5 things you need to know in Australian tech today

And Instagram has a new logo.

Hello, this is what you need to know in tech today.

1. The ASX wants to stop low revenue tech companies from listing. Earlier in the week it was tipped that the ASX would be looking to make changes around how low revenue companies can list, and now they’ve finally announced the recommendations put forward.

The key proposals on which feedback is sought include:

– Increasing the financial thresholds for listing – in particular lifting the “assets test” thresholds from net tangible assets of $3 million or a market capitalisation of $10 million to an NTA of $5 million or a market cap of $20 million

– Introducing a 20% minimum free float requirement and changing the spread test to better demonstrate a sufficient level of investor interest in the entity and its securities to justify listing

– Making the minimum $1.5 million working capital requirements consistent across all entities admitted under the assets test

– Introducing a requirement for entities admitted under the assets test to provide audited accounts for the last three full financial years, unless ASX agrees otherwise.

2. Here’s why the EPL is so important to Optus. Optus’ quarterly results came out today. Its net profit is up 10%, but that doesn’t paint the whole picture.

What’s most concerning for Optus, and for most carriers, is the average revenue per user in both mobile and fixed broadband.

The fixed-broadband ARPU was completely flat, and mobile is taking a big hit.

In the post-paid market, the ARPU was down 17% to $50 per customer. It was even worse for the prepaid side, with ARPU down 22% to $21 per customer.

Optus is hoping it can grow this all important number through its English Premier League offering, and it explains why it has made it only available to Optus customers.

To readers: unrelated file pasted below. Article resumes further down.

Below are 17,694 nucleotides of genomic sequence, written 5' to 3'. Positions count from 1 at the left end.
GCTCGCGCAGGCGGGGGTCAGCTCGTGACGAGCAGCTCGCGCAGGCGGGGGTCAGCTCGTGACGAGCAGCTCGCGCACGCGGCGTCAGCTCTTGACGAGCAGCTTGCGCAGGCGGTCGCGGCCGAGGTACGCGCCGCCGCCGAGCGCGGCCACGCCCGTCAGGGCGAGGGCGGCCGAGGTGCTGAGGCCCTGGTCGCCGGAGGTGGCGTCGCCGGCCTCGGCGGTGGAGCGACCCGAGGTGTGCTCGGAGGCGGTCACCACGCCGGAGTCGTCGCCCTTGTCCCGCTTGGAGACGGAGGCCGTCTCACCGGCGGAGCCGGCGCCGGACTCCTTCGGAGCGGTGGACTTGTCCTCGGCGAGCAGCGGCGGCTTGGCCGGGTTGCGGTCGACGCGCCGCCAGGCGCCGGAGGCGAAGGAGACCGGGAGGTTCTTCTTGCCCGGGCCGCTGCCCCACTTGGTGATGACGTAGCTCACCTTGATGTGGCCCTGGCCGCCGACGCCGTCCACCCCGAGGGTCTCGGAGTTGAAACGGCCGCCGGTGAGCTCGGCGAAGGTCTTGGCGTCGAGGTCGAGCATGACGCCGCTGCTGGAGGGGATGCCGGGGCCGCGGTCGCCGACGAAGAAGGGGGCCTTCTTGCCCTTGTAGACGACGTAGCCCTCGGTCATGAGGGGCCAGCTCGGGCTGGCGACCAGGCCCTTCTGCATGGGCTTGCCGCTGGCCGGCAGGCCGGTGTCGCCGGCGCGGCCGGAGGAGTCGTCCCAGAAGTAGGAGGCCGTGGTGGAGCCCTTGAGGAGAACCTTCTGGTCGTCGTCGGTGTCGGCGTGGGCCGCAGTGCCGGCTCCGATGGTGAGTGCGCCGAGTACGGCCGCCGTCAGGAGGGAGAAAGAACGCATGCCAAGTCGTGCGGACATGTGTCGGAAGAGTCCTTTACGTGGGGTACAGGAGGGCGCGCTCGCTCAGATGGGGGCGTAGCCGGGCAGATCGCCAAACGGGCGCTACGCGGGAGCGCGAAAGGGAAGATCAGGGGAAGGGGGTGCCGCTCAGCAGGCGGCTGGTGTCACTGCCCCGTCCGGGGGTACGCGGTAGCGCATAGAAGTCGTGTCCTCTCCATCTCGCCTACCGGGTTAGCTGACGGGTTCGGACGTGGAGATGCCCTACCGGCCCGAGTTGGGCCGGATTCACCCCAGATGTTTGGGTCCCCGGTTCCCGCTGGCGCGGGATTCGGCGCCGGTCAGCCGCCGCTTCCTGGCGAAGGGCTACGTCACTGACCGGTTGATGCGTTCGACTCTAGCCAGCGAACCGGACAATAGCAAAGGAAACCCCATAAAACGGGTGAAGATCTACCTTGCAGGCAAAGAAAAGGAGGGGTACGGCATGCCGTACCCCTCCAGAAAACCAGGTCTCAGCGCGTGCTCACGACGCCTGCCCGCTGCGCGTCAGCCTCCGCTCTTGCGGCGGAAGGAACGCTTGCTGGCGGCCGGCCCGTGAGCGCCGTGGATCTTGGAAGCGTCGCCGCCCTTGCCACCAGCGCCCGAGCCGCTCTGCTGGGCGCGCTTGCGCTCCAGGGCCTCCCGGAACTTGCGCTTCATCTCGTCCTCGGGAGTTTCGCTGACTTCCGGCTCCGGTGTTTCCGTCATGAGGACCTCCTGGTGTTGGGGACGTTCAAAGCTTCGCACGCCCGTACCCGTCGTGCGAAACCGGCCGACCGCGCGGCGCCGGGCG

3. Samsung’s 2016 TVs have a price and release date. After being unveiled at CES in January, Samsung has finally debuted its flagship SUHD TVs in Australia which are due to go on sale next week.

The range starts at $3,599 for the 55-inch flat Series 8 model and go up to $5,799 for the 65-inch curved model. In the Series 9, which includes localised dimming to reduce glare and produce deeper blacks, the range starts at $3,999 for the 55-inch flat model. It goes up to $6,299 for the 65-inch curved model.

The whole range will come in either flat or curved, with the company claiming that it actually sold more curved variants than flat.

4. Allan Fels just showed what Twitter’s still useful for. Using the social media platform, Fels has accused 7-Eleven franchisees of retaliation, intimidation and threats against underpaid workers after the parent company sacked the compensation panel he chairs.

Not only has Fels shown what Twitter is still useful for — to stand up and be counted — but it also makes us think he has used Twitter before, maybe just not publicly.

5. Xero’s revenue is up 67% but it’s still losing money. Xero’s full-year revenue is up 67% to NZ$207 million and more subscribers were added than in any other year, but profits are still distant as the cloud accountancy group goes for growth.

The platform posted an 18% rise in losses to NZ$82.46 million for the year to March.

Paying subscriber numbers increased by 242,000 to 717,000, making it Xero’s biggest customer acquisition year.

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